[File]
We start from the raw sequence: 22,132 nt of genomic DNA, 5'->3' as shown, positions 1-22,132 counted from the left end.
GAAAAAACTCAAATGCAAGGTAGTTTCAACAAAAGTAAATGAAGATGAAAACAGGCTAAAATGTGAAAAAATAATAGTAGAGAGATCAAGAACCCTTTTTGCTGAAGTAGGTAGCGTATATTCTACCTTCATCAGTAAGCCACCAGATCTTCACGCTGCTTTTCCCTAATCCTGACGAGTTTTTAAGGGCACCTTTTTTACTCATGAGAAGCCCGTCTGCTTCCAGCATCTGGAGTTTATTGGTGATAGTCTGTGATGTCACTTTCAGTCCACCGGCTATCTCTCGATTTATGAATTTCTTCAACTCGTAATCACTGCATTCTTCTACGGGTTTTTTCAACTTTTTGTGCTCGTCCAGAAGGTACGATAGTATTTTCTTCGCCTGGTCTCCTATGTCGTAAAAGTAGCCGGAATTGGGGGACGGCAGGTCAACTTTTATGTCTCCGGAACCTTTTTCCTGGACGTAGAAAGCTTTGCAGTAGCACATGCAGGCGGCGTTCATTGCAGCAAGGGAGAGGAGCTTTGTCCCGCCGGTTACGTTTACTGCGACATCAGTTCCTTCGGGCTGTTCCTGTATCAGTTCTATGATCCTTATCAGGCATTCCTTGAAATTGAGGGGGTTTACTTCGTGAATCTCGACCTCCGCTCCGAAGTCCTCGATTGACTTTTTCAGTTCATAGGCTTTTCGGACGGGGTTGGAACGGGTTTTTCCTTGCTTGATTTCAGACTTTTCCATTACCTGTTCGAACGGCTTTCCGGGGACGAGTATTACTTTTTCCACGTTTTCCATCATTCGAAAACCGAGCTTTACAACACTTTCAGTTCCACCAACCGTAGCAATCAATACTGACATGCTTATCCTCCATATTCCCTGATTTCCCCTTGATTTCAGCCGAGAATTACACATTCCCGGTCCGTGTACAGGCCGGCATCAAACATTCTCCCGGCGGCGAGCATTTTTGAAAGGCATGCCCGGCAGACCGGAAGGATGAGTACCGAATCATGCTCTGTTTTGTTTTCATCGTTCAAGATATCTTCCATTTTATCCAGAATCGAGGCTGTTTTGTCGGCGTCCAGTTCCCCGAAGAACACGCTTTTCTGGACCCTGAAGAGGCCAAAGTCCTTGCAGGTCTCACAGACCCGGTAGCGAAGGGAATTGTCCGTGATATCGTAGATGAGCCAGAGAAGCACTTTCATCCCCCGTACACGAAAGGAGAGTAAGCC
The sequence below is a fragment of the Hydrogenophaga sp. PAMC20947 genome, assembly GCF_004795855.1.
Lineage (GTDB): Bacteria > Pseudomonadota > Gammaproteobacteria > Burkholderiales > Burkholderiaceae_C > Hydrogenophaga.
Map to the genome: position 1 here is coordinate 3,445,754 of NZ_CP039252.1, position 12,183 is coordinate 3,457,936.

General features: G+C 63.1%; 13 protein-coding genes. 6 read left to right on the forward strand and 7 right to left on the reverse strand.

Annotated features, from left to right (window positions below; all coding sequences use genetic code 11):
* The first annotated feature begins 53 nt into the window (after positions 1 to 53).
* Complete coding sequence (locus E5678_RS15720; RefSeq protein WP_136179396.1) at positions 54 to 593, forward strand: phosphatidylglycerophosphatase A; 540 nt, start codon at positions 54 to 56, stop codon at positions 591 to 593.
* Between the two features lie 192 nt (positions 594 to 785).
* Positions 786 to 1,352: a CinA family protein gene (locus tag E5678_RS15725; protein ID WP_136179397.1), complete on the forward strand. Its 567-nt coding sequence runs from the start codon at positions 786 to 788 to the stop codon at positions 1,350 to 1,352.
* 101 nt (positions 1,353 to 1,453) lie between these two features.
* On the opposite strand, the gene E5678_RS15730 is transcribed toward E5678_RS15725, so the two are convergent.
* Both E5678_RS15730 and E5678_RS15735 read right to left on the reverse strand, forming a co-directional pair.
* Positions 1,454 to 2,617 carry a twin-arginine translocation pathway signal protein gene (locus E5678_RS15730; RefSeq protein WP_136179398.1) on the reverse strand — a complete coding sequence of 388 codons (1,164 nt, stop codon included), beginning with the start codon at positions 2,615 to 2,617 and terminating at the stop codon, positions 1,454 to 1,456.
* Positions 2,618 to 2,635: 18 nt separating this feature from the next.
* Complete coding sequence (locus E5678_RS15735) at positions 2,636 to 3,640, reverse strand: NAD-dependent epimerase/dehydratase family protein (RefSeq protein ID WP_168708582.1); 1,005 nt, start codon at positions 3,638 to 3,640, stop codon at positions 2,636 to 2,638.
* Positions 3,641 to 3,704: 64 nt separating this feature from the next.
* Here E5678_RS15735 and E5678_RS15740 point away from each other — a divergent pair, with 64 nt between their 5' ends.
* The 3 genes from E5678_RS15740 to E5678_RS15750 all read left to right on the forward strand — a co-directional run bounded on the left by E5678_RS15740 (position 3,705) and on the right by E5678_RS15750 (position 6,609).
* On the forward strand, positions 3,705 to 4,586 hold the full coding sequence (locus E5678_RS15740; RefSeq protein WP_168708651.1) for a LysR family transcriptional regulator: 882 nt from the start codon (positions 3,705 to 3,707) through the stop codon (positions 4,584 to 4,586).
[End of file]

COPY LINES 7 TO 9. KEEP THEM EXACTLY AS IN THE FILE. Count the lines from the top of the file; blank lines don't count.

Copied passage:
Annotated features, from left to right (window positions below; all coding sequences use genetic code 11):
* The first annotated feature begins 53 nt into the window (after positions 1 to 53).
* Complete coding sequence (locus E5678_RS15720; RefSeq protein WP_136179396.1) at positions 54 to 593, forward strand: phosphatidylglycerophosphatase A; 540 nt, start codon at positions 54 to 56, stop codon at positions 591 to 593.